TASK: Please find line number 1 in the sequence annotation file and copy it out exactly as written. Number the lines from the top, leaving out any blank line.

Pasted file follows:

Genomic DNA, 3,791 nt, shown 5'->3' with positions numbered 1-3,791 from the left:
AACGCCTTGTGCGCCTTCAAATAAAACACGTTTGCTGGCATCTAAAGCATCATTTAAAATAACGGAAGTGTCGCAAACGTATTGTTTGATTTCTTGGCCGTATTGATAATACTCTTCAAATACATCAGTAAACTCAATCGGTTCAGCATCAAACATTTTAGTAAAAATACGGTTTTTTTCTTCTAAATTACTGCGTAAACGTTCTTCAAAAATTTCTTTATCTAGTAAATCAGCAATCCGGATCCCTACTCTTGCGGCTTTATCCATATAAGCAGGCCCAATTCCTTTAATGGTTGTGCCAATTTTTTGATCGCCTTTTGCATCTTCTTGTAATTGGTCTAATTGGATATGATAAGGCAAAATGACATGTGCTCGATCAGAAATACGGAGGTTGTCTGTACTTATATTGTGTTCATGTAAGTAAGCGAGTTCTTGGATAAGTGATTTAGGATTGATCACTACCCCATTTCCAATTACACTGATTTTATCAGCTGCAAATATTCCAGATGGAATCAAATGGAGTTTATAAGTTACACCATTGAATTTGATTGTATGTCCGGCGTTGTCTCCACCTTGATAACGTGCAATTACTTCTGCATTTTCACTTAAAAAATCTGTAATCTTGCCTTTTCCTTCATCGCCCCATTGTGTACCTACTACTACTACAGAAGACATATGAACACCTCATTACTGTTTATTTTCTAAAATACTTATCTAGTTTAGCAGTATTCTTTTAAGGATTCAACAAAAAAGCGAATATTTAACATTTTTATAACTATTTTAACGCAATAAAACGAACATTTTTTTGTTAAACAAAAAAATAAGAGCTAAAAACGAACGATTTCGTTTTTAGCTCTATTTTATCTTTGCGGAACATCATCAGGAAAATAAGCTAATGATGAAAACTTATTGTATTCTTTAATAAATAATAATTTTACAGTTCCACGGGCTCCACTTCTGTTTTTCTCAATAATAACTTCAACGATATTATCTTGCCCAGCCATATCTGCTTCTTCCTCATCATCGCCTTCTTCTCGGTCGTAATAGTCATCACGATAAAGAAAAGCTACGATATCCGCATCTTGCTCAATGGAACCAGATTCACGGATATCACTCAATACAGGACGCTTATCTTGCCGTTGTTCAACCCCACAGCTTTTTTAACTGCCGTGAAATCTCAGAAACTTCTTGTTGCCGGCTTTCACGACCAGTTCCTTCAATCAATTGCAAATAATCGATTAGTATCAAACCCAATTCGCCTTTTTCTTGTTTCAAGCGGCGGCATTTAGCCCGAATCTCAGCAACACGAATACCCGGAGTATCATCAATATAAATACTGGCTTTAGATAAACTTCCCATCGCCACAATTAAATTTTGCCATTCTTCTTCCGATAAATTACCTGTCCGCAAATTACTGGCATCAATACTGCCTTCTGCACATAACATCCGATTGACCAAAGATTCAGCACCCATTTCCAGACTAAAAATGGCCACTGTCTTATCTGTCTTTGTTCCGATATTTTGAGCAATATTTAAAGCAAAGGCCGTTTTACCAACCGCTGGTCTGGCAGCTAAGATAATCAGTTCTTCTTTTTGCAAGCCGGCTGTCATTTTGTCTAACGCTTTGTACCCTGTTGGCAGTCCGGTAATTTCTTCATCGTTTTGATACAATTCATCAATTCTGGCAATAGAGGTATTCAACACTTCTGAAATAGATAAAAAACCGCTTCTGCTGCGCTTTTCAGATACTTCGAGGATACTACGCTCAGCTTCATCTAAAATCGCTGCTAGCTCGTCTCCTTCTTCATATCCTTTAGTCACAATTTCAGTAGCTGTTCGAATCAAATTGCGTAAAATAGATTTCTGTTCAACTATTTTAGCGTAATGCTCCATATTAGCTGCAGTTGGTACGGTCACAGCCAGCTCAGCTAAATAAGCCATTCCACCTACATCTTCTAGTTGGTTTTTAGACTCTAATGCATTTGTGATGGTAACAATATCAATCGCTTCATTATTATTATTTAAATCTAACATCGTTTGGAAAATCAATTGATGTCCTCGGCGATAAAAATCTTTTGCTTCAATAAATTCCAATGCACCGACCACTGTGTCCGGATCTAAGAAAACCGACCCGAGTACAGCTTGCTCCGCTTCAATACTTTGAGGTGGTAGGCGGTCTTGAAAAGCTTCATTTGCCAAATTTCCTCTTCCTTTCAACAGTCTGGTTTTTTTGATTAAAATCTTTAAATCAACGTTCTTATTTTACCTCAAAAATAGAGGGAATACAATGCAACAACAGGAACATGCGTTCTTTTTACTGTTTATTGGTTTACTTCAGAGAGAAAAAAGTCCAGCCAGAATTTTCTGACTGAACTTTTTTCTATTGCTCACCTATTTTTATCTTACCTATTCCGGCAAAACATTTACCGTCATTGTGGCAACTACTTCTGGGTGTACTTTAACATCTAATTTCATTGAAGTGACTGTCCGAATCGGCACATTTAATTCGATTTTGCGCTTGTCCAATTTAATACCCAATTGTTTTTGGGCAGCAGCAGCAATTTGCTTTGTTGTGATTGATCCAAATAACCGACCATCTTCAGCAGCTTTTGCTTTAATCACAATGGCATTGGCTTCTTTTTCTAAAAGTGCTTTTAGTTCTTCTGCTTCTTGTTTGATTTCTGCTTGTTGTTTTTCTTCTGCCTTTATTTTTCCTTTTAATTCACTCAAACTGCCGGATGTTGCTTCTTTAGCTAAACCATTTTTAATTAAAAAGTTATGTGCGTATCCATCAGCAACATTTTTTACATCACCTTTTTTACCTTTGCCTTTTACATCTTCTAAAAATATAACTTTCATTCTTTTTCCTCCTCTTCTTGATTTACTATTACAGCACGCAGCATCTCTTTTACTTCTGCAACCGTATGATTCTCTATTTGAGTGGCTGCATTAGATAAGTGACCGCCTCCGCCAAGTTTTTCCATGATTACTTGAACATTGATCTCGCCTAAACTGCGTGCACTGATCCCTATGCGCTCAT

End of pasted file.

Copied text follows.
Genomic DNA, 3,791 nt, shown 5'->3' with positions numbered 1-3,791 from the left: